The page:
Blockchain and Cryptocurrency – Asia leading the digital denomination investment race

As cryptocurrency and blockchain go hand in hand, the evolution of one has impacted the development of the other and in an era where digital transactions have become a trend, massive investments have been directed towards advancing these technologies. Providing a secure distributed ledger system, blockchain enables business transactions to be done without any third party validation required, inadvertently reducing the costs to users over time. With cryptocurrencies gaining traction at a rapid pace, blockchain, which is the decentralized basis for these digital denominations, has received utmost priority in recent times from tech giants and countless startups in countries like China, Japan, Korea and the U.S.

China provided a remarkable push to the blockchain economics in 2016, when it included the technology into its 13th five-year plan, which was designed to pave a path for the country’s development until 2020. Becoming one of the first countries to incorporate blockchain within a state-level policy, it guided the technology’s adoption into domains such as financial services, identity monitoring and data storage where privacy and security are critical. Although the country’s policies regarding cryptocurrencies have since changed, its government has revealed clear intentions to invest heavily into realizing a blockchain driven services industry. To elaborate on these efforts, at least nine provinces in China had issued official guidelines pertaining to blockchain as of November 2017, signifying the country’s efforts to encourage investments in the field.

Earlier this year, South China Morning Post reported a 10 billion yuan blockchain fund announced by government of Hangzhou, which is claimed by China as the world’s largest fund investing in blockchain projects. Other Asian countries such as South Korea, Philippines and Thailand are taking steps to create growth friendly environments for boosting the acceptance of crypto and blockchain into their economy. Philippines, aiming to establish a $100 million blockchain hub had recently decided to issue 25 cryptocurrency exchange licenses, granted by the Cagayan Economic Zone Authority (CEZA), a government-operated economic zone. South Korea has also disclosed information about drafting its very first legislation for crypto and blockchain, besides its decision to invest about $4.4 billion in upcoming tech companies over a 12 month period.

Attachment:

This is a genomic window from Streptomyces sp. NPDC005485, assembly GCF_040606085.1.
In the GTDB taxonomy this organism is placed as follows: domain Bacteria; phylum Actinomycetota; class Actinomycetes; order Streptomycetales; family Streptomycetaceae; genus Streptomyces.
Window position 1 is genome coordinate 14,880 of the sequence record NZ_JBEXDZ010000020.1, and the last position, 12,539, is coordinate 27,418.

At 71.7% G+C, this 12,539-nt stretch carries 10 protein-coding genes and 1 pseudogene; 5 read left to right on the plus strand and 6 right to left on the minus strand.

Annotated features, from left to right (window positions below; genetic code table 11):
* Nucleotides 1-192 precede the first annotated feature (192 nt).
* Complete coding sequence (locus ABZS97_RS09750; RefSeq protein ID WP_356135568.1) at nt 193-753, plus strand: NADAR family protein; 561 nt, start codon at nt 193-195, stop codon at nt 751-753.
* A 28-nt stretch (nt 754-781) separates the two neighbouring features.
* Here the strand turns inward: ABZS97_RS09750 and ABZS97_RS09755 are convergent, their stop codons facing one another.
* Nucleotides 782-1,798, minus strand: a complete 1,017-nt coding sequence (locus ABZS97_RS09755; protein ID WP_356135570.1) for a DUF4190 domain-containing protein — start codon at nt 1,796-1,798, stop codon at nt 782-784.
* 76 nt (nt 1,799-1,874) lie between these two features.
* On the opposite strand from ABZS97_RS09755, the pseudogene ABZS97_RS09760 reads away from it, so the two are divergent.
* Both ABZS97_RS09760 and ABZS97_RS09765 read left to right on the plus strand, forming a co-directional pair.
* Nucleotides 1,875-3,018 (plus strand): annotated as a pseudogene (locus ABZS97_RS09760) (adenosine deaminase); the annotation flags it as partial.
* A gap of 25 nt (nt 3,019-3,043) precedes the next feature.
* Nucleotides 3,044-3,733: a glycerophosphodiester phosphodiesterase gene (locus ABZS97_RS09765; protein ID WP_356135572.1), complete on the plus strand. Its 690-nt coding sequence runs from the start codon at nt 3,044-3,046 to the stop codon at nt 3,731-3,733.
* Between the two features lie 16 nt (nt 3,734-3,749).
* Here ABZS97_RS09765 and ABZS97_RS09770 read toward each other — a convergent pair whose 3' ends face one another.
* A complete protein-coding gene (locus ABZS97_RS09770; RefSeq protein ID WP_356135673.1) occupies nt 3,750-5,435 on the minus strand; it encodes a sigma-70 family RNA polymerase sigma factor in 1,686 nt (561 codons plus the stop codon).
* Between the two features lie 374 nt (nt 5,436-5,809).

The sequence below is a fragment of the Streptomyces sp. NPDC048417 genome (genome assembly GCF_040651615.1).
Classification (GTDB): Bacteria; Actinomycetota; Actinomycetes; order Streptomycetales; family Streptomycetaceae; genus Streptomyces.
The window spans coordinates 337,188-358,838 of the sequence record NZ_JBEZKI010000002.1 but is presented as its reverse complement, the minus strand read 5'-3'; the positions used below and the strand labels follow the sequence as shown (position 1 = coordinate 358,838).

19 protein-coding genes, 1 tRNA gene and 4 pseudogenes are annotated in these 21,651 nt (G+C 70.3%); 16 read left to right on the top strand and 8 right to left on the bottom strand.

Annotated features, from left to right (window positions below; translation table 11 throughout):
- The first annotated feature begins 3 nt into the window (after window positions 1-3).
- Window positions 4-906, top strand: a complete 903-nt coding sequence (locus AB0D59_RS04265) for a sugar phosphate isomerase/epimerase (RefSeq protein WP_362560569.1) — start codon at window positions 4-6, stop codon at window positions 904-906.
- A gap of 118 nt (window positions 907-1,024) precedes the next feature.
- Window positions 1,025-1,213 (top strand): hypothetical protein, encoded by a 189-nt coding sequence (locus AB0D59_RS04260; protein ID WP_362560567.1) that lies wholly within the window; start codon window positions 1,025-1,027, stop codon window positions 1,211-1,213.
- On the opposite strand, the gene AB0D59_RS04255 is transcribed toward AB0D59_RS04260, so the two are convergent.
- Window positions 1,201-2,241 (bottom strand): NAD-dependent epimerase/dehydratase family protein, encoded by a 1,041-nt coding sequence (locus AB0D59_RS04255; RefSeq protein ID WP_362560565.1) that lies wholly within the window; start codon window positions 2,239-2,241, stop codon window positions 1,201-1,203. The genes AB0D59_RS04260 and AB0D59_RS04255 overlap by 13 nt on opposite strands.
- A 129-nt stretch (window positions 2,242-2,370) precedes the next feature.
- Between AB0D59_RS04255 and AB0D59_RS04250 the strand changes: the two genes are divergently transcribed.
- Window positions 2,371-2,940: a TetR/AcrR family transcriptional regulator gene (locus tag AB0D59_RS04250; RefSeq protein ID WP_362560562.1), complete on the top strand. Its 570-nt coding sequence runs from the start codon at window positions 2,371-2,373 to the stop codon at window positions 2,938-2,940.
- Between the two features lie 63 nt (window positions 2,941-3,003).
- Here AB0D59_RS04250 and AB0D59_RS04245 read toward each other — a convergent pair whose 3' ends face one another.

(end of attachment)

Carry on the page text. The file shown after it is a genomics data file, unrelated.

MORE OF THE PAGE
Apart from major Asian investors like Softbank and Tencent, many American venture firms have entered the Chinese market for particularly earning a stake in the enormous blockchain pool developing the country. Andreessen Horowitz and Y Combinator are two of the key U.S. based start-up accelerators that have positioned themselves into China for exploiting immense opportunities in the area. According to 2017 China Unicorn Enterprise Development Report, China had a total of 164 unicorns in 2017 with a combined value of $628.4 billion, presenting vast investment potential for U.S. funding groups, which are also diverging into other lucrative markets in Asia. A notable transformation in the global venture capital community has been the larger contribution of Asian investors in numerous cryptocurrency and blockchain start-ups across the globe.

Incidentally, out of more than $150 billion in venture capital raised in 2017, approximately $60 billion was attributed to leading Asian firms like Softbank, Tencent, among others. Particularly, Softbank’s new Vision Fund, which has been formed to disperse over $93 billion for investing in new companies will further envelop many emerging blockchain firms. As evident, despite the domination of U.S.-backed funding in technology firms, Asian economies are gradually taking over the race for investment in blockchain and cryptocurrency advancement. Partnerships with regional as well as international venture capitalists will enable the expansion of Asian blockchain companies into a broader marketplace.